- The federal government now pays more than $2 billion a year to farmers and traders to produce cotton that the world, already awash in cotton, simply does not need… By a broader measurement of subsidies used by the World Trade Organization, American cotton growers got $4 billion in 2004 alone and are expected to collect roughly the same amount this year.
The cascade of money leads to an unending series of perverse incentives and damaging outcomes, at least to the wider world beyond U.S. cotton farmers and traders: As the subsidies stimulate higher production, global prices are further depressed, dealing punishing blows to cotton farmers in poor countries, particularly in Africa. Nor is the program done much credit by who gets the money. It’s not generally the stalwart family farmer, although there are some subsidy recipients who still might fit that mythic American mold. Mostly it is large corporate agricultural operations. Some are indeed owned by families–including many millionaires and even a billionaire or two, like members of the Boswell family, which runs one of the nation’s largest farming enterprises and has received tens of millions of dollars in cotton subsidies over the decades. Other subsidies go to a handful of powerful international trading firms that market U.S. cotton. Cargill, the Minneapolis-based agribusiness giant that’s one of the richest privately owned companies in the country, received $155 million in government payments during the past decade for trading U.S. cotton abroad. Subsidies aren’t even limited to American companies: Louis Dreyfus Co., the global commodities trading power based in France, got $34.6 million in U.S. subsidies last year alone. “Cotton subsidies,” says economist Pietra Rivoli, a professor at Georgetown University, “are way too high, unfair, and embarrassingly hypocritical in a country that’s the world’s self-proclaimed free trade champion.”
He describes how the subsidy system actually works:
- Basically, growers are supported from preplanting through harvest, making cotton essentially a risk-free venture. A direct payment based on a farmer’s historical acreage goes to every cotton grower every year before an acre is planted, even if the farmer isn’t going to raise cotton that year. (The payment is sometimes used to fund a different, more valuable crop.) A second payment kicks in at planting time. Then a grower can borrow against the crop, using the newly sown cotton as collateral. But the loan is no normal loan. If the price of cotton falls below 52 cents per pound on world markets, the government–not the farmer–takes any loss on the loan. And there’s a third payment, from a so-called countercyclical program. If prices fall below 65 cents per pound, the grower gets a payment from the government of roughly 13 cents per pound. With cotton trading in the 50s, countercyclical payments are triggered all the time. Another element of the program, called Step 2, pays trading firms to market U.S. cotton.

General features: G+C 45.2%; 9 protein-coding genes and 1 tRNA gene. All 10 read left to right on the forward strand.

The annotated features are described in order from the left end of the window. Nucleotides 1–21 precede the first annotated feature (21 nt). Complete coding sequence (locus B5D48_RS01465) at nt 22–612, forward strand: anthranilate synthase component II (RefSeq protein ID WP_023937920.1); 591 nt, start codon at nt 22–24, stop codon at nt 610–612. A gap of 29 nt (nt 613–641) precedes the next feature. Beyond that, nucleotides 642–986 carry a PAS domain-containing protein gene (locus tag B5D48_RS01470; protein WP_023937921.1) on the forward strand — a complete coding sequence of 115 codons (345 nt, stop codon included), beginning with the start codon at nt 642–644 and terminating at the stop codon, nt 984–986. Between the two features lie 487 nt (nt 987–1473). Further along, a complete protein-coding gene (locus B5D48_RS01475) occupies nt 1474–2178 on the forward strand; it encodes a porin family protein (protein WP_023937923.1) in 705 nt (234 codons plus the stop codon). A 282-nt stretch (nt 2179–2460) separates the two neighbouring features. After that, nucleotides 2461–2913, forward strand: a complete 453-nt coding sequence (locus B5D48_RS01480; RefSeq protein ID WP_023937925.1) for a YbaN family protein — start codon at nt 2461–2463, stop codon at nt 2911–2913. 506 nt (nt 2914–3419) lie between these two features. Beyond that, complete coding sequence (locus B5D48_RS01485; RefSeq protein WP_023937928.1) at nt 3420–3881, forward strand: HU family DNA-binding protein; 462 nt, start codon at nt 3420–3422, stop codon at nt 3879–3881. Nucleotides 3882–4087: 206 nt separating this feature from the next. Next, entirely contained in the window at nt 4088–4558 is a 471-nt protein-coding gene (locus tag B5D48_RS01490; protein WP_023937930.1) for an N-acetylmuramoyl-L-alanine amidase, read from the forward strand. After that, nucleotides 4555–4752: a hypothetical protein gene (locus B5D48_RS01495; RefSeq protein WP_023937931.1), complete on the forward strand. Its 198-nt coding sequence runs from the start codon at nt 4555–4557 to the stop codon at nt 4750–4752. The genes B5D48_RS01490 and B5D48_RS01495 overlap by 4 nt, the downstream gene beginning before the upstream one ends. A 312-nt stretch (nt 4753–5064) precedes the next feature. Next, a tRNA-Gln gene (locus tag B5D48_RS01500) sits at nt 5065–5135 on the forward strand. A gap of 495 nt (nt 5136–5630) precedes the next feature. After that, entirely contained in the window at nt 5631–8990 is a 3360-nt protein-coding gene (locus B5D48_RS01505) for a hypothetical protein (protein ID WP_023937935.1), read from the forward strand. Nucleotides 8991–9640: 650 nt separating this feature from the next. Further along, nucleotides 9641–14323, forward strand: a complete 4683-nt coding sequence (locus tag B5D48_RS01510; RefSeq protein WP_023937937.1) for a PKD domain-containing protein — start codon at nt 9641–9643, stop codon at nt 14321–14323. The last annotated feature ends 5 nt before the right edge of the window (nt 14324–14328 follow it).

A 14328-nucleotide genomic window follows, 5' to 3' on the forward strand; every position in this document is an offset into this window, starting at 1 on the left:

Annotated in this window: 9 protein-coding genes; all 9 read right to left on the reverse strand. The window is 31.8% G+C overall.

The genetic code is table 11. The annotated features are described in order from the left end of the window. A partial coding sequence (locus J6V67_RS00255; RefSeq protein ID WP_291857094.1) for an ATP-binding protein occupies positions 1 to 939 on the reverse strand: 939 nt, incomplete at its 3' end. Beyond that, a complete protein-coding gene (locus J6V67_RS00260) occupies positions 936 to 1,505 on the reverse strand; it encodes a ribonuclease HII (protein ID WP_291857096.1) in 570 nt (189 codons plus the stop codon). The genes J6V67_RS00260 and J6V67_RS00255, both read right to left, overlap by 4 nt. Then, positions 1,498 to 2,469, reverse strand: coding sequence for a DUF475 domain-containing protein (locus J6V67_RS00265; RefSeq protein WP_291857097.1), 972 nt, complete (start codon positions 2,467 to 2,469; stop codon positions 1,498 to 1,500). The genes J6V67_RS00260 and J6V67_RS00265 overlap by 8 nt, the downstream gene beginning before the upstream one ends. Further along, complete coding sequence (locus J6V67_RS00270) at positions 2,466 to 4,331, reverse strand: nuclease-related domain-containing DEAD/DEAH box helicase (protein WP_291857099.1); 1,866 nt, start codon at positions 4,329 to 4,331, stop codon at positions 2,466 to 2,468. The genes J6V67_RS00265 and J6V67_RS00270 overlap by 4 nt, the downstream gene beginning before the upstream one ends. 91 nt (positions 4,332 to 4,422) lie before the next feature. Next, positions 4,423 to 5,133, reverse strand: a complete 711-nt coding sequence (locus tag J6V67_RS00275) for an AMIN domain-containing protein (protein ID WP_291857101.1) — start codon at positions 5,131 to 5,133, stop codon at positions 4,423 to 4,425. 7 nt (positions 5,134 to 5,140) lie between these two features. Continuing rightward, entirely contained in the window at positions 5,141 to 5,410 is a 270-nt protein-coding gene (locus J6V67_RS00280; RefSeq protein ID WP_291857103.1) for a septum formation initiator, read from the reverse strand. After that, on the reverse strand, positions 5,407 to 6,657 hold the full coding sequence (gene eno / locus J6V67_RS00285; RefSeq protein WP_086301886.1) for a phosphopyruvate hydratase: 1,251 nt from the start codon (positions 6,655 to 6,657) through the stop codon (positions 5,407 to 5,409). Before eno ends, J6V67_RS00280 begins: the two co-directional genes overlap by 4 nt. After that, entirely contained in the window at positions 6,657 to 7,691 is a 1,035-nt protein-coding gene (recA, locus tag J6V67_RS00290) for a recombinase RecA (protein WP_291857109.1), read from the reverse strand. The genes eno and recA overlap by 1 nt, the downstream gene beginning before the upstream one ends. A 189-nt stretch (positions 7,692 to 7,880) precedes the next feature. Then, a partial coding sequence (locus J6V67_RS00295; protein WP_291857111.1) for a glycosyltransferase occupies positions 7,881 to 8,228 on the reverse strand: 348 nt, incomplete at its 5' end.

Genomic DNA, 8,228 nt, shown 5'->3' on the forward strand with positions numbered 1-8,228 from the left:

Most of the subsidies go to farmers. But it’s not easy sorting out which ones, and subsidy recipients are rarely identified publicly. The U.S. Department of Agriculture’s tracking system for the payments is difficult to decipher, and many farmers have mastered the art of subdividing their operations under numerous different names, partnerships, and ownership structures to skirt payment limitations. (In cotton country, that’s called “harvesting the program.”) Farmers are disinclined to say much about the program. They seem to have taken to heart an old adage of J.G. Boswell, the patriarch of the cotton-growing Boswell family: “As long as the whale never surfaces, it is never harpooned,” he liked to say. The family and related interests today own more than 140,000 acres in the San Joaquin Valley [of California] and elsewhere; they’re one of the biggest cotton growers in the United States. Boswell, who came to the area in 1921, always kept a low profile. Current leaders of the family, whose net worth is in the billions, have occasionally surfaced long enough to say they’re opposed to subsidies. But they’ve accepted some nonetheless: Federal data compiled by the Environmental Working Group, a Washington-based advocacy group, shows that between 2000 and 2003, J.G. Boswell Co. got $16.8 million for cotton.
He writes about Parkdale America, a privately owned maker of yarn, that received $135 million in Step 2 payments for the 10 years ending in 2004. He notes that Parkdale is likely America’s largest producer of textiles and one of the few that haven’t succumbed to foreign competition, and adds: “Economists point out that Parkdale could probably import foreign cotton cheaply enough that it might not need the subsidy, just as Apple Computer buys foreign-made memory chips and is none the worse for it. Parkdale could, that is, if the government did not impose steep tariffs on cheap foreign cotton that effectively bars it from the U.S. market.”